Book Review: Begging for Change

Begging for Change by Robert Egger with Howard Yoon

Robert Egger is not only the direcor and founder of the DC Central Kitchen, he’s the poor bastard who took on the thankless task of rehabilitating the DC United Way after the disgraceful actions of its senior manager in 2002. His book is a quick read, but possibly a bitter pill for some non-profit bureaucrats.

He quite clearly believes in not only getting his hands dirty, but also attacking all the causes of hunger he sees in his community. To that end the DC Central Kitchen provides more than just food. They have addictions counselors, alliances with housing groups, a training program for food service skills that includes literacy and life skills.

It is not enough, he claims, to treat only the symptoms. We must, as a community and as a nation, attack the causes of homelessness, poverty and hunger. To him, this means paying parents a working wage, reaching out with new programs that treat clients with dignity, and changing the society at its roots.

He also calls for non-profits to stop fighting against each other.

“We are a house divided. Hunger isn’t about food, homelessness isn’t about housing, and poverty isn’t about money. The issues are interconnected, yet we in the non-profit sector thing and act otherwise. Until we create a dialog to share ideas and devise a unified, sector-wide strategy, we’ll continue to be ineffective, and our clients will stay disenfranchised.”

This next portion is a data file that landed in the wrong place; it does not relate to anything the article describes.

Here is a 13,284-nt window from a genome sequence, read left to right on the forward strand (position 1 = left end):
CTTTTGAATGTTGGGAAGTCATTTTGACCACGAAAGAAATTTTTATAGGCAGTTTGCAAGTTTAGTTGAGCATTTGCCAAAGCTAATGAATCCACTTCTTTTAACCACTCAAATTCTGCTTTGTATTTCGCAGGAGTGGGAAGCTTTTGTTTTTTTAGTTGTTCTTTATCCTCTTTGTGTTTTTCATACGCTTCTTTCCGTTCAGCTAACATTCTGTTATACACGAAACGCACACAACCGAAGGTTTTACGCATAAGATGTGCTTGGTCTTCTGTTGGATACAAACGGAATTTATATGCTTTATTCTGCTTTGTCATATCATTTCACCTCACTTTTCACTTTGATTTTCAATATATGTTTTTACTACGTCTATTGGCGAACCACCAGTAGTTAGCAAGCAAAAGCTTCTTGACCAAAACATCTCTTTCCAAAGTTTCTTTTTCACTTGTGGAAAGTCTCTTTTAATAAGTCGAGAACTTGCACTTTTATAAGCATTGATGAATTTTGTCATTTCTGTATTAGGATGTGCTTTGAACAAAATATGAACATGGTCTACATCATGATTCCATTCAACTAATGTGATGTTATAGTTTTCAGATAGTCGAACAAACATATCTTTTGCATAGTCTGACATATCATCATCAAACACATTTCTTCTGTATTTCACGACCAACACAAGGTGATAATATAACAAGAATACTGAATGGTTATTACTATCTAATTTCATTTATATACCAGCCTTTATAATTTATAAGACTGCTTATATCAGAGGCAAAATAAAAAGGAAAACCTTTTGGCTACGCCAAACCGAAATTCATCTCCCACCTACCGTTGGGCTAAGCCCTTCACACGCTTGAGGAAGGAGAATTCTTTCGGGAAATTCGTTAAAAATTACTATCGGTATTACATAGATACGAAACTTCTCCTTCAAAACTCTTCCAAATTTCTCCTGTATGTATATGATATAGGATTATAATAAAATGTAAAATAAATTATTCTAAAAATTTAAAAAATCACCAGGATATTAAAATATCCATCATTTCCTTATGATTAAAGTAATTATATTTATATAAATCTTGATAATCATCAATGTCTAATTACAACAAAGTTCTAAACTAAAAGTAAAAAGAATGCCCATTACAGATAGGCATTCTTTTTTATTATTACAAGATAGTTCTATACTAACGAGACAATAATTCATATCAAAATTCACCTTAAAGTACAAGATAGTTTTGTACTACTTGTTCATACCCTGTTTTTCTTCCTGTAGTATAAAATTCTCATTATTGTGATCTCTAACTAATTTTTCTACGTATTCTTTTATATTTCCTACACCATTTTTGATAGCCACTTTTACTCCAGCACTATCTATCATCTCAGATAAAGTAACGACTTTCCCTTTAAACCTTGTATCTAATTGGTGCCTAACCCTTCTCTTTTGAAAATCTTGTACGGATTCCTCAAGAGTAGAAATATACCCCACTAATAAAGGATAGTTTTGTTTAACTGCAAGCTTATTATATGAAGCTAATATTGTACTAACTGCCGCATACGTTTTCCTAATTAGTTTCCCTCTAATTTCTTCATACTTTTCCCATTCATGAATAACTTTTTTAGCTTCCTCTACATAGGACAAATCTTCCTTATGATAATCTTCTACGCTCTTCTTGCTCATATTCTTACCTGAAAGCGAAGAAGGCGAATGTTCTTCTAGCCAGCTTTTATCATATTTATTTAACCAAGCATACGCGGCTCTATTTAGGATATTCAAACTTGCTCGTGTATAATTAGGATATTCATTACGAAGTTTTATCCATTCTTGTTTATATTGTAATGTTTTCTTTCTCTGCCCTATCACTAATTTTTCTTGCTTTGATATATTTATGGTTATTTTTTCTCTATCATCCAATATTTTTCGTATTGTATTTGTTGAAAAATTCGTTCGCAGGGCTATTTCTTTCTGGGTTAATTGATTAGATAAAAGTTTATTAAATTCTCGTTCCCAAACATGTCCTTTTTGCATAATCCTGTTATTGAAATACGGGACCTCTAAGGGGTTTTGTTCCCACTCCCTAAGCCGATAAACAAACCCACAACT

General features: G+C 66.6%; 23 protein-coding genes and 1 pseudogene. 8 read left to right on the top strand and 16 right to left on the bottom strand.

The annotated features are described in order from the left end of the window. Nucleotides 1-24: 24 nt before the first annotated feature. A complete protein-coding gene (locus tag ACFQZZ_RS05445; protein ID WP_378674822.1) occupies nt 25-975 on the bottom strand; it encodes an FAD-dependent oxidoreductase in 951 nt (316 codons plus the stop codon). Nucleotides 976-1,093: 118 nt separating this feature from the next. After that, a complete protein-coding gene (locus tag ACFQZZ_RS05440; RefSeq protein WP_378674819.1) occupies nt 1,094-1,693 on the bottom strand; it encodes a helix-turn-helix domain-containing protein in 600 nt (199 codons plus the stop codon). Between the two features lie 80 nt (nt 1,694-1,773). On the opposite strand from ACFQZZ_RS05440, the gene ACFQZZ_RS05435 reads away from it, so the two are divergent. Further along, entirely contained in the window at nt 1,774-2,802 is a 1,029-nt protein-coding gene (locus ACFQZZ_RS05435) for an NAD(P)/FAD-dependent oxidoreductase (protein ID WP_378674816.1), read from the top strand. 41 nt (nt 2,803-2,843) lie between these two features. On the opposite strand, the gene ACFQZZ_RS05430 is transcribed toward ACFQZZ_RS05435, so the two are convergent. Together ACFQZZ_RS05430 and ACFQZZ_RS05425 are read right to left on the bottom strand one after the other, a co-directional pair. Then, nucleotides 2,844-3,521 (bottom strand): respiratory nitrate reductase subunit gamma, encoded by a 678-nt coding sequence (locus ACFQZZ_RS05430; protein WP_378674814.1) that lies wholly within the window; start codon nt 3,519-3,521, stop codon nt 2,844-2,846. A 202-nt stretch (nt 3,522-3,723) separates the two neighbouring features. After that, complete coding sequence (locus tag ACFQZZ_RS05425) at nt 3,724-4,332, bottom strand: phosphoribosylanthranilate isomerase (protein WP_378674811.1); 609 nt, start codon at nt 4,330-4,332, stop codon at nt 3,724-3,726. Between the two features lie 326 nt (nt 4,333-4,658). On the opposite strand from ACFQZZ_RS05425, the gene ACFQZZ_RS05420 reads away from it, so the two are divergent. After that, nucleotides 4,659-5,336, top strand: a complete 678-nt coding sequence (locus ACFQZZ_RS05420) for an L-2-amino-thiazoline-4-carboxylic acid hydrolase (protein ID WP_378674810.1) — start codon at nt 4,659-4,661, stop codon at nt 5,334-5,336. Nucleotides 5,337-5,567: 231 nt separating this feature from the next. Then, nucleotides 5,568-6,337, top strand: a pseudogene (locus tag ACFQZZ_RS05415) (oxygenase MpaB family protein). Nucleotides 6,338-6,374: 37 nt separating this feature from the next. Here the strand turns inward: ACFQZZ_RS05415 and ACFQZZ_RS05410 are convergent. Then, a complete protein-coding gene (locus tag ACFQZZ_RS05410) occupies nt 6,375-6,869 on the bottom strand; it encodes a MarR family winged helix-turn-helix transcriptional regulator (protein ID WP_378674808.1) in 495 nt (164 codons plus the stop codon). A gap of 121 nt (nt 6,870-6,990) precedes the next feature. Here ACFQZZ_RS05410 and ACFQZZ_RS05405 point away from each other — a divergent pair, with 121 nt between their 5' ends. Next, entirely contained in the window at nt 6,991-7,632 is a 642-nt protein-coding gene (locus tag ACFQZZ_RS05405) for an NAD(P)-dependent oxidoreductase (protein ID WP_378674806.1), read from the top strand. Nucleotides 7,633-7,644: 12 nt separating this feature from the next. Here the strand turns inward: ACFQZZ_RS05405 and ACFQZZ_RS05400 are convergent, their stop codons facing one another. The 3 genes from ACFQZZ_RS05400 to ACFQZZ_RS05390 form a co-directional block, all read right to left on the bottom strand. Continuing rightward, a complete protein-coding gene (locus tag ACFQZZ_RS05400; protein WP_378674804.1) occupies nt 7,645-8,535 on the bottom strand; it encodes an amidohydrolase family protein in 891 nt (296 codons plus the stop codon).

I think he has a point. Almost every day, I receive a sheaf of fundraising requests from non-profits big and small. I really shouldn’t feel that giving money to an organization was a mistake. And yet, every time I throw another funding request into the recycling, I do.

There are a few charities I regularly support. There are a few charities, I whole-heartedly believe are good, even if I can’t afford to send them money. What do these charities have in common? They all do something that directly affects the people they help.

ModestNeeds.org pays for bills directly for individual emergency support. Doctors without Borders provides actual healthcare. There are direct benefits from their actions. This is why people give to them.

“If you chase money, you’ll be on an endless loop. If you chase results, the money will come.”

Actual results lead to positive word of mouth which leads to community support and donations.

In other words, try something, change something, look around you and solve a problem, and the world will beat a path to your door.

Oh yeah! And read the book. It’s got ideas that need to spread.

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